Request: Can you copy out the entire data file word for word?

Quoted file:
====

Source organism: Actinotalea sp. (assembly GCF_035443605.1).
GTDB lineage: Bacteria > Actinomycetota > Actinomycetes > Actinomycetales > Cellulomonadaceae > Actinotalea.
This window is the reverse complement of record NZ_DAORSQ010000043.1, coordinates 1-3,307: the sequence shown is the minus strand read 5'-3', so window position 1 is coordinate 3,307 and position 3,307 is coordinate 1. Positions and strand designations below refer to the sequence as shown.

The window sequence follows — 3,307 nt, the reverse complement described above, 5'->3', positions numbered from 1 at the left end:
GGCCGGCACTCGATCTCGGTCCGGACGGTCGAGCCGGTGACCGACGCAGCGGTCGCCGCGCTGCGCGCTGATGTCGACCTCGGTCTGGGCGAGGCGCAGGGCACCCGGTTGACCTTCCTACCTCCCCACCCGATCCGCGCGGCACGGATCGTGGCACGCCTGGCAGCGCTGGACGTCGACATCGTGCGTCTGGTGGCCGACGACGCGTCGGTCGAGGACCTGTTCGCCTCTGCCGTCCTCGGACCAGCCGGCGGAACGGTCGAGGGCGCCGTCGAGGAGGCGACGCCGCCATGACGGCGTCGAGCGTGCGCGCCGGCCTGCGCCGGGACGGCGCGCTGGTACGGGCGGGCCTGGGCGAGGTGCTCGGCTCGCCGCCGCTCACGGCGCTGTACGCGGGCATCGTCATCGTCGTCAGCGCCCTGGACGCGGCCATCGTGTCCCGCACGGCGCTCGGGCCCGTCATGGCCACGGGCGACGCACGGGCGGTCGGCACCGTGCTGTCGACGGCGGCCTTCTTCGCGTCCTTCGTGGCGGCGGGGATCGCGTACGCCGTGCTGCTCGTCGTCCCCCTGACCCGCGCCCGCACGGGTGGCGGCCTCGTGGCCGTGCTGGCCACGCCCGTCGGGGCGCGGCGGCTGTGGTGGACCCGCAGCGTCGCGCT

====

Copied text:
Source organism: Actinotalea sp. (assembly GCF_035443605.1).
GTDB lineage: Bacteria > Actinomycetota > Actinomycetes > Actinomycetales > Cellulomonadaceae > Actinotalea.
This window is the reverse complement of record NZ_DAORSQ010000043.1, coordinates 1-3,307: the sequence shown is the minus strand read 5'-3', so window position 1 is coordinate 3,307 and position 3,307 is coordinate 1. Positions and strand designations below refer to the sequence as shown.

The window sequence follows — 3,307 nt, the reverse complement described above, 5'->3', positions numbered from 1 at the left end:
GGCCGGCACTCGATCTCGGTCCGGACGGTCGAGCCGGTGACCGACGCAGCGGTCGCCGCGCTGCGCGCTGATGTCGACCTCGGTCTGGGCGAGGCGCAGGGCACCCGGTTGACCTTCCTACCTCCCCACCCGATCCGCGCGGCACGGATCGTGGCACGCCTGGCAGCGCTGGACGTCGACATCGTGCGTCTGGTGGCCGACGACGCGTCGGTCGAGGACCTGTTCGCCTCTGCCGTCCTCGGACCAGCCGGCGGAACGGTCGAGGGCGCCGTCGAGGAGGCGACGCCGCCATGACGGCGTCGAGCGTGCGCGCCGGCCTGCGCCGGGACGGCGCGCTGGTACGGGCGGGCCTGGGCGAGGTGCTCGGCTCGCCGCCGCTCACGGCGCTGTACGCGGGCATCGTCATCGTCGTCAGCGCCCTGGACGCGGCCATCGTGTCCCGCACGGCGCTCGGGCCCGTCATGGCCACGGGCGACGCACGGGCGGTCGGCACCGTGCTGTCGACGGCGGCCTTCTTCGCGTCCTTCGTGGCGGCGGGGATCGCGTACGCCGTGCTGCTCGTCGTCCCCCTGACCCGCGCCCGCACGGGTGGCGGCCTCGTGGCCGTGCTGGCCACGCCCGTCGGGGCGCGGCGGCTGTGGTGGACCCGCAGCGTCGCGCT